Anonymous asks:

I’ve been married for 46 years, have grown up children and grandchildren, my husband and I are like chalk and cheese, totally opposite in so many things, I’ve tried so many times to bring us closer but without success. I’ve stayed because of the children but these last few years I feel I have given up, I have no interest in anything, I just want to live on my own. As I have limited income, I’m not able to afford an apartment along with bills (I have no debt) I’ve thought about getting an en-suite room, bills included but as you can imagine I’m frightened to make the move, but I’m so unhappy as we are. He’s basically a good man who has always provided, but we don’t really talk to each other and there lies the problem. We live separate lives.


Psychotherapist Noel McDermott says: “Flogging a dead horse never works and nor does building a life with someone who is this much the opposite of you. 

Studio Light & Shade / Alamy Stock Photo

Studio Light & Shade / Alamy Stock Photo

It’s important to note that poverty doesn’t bring happiness in fact quite the opposite. 

I wonder how your husband feels about the relationship. You want intimacy and closeness from him and he does not want or cannot give it to you. 

Lots of things I don’t know but here’s an attempt to sketch out the options:

1. Ask for a divorce .. no fault is available now in the U.K.  maybe he feels as you do and wants out.

2. Is it possible to have an open relationship? It’s more common than you think and if you haven’t broached the subject you don’t know.

3. Accept he can’t/wont give you what you want relationally and focus on how you can get those needs met elsewhere. Is it close male company you desire. Can that happen via friendship for example with another guy? Join an interest group and meet guys who share your interests. Again you will be surprised how many guys also simply want female companionship.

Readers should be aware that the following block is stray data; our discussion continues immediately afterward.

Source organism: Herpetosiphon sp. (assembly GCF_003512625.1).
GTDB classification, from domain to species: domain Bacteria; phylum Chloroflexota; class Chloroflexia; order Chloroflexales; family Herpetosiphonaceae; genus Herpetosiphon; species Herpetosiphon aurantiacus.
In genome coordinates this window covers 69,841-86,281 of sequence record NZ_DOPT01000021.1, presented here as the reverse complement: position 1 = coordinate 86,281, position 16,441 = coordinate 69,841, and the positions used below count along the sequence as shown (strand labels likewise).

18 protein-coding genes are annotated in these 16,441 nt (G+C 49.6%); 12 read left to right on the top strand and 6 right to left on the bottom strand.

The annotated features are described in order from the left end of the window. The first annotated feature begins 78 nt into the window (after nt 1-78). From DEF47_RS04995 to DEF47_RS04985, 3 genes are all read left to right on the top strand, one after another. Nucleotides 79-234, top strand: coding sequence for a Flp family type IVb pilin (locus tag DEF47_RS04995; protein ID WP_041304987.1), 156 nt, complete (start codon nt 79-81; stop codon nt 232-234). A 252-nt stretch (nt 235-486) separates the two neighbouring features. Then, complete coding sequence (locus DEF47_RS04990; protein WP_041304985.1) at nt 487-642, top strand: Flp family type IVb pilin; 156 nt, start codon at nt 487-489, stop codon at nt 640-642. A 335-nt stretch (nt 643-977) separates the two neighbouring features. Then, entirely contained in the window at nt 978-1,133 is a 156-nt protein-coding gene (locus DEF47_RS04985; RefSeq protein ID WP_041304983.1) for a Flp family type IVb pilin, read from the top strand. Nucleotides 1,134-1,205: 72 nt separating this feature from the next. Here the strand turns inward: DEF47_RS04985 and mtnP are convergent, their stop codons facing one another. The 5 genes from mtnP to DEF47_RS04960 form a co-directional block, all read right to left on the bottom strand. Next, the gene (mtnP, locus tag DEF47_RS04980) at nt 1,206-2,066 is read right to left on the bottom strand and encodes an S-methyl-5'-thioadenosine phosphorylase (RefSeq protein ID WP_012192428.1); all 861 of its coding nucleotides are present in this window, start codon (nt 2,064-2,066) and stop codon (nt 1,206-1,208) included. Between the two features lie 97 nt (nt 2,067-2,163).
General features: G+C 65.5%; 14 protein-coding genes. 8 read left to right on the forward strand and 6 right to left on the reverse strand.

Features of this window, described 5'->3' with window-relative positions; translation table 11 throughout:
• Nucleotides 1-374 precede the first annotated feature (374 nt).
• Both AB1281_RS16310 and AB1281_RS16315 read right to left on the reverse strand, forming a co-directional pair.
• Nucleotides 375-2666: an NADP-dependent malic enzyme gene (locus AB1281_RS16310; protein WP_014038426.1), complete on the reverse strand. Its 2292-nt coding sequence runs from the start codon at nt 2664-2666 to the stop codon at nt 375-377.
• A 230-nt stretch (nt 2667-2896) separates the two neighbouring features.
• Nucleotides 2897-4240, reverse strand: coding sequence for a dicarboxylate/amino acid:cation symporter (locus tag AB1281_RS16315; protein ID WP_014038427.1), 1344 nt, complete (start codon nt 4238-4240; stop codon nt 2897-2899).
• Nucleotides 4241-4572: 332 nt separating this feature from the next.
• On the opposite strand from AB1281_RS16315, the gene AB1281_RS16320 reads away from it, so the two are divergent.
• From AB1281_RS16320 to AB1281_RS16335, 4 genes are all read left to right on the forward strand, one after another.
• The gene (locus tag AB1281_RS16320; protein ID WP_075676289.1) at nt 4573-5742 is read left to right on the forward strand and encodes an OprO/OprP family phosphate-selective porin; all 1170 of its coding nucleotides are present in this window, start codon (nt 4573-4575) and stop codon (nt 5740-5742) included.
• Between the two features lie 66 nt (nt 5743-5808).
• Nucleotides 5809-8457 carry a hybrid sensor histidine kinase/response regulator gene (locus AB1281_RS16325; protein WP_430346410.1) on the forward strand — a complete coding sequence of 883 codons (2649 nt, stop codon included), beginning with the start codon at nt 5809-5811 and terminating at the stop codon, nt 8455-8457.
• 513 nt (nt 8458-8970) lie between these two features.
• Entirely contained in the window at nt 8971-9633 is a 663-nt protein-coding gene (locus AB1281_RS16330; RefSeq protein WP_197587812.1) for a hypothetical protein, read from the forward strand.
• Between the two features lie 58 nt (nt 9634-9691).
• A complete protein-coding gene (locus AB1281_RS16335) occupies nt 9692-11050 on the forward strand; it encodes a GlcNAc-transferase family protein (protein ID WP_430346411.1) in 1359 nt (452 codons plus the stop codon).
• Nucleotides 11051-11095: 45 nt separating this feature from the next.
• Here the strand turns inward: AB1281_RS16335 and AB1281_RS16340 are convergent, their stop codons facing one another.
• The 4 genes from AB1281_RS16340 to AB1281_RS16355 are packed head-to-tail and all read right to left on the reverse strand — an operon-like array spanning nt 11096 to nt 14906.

4. Is it a sexual thing you miss? If yes see option 2 and if you can’t have an open sexual partner can you have one that isn’t open? 

Staying together for the kids rarely works to make them, yourself or anyone happy. You seem to recognise that you and your husband are simply different people looking for different things. Maintaining an acceptance of that truth will allow you to find a solution that doesn’t involve a damaging fight.”

Noel McDermott is a Psychotherapist and International Speaker with over 25 years’ experience in health, social care and education. He is the founder and CEO of three organisations, Psychotherapy and Consultancy Ltd, Sober Help Ltd and Mental Health Works Ltd. which provide health and social care services to individuals, families and organisations dealing with mental health and addiction problems.

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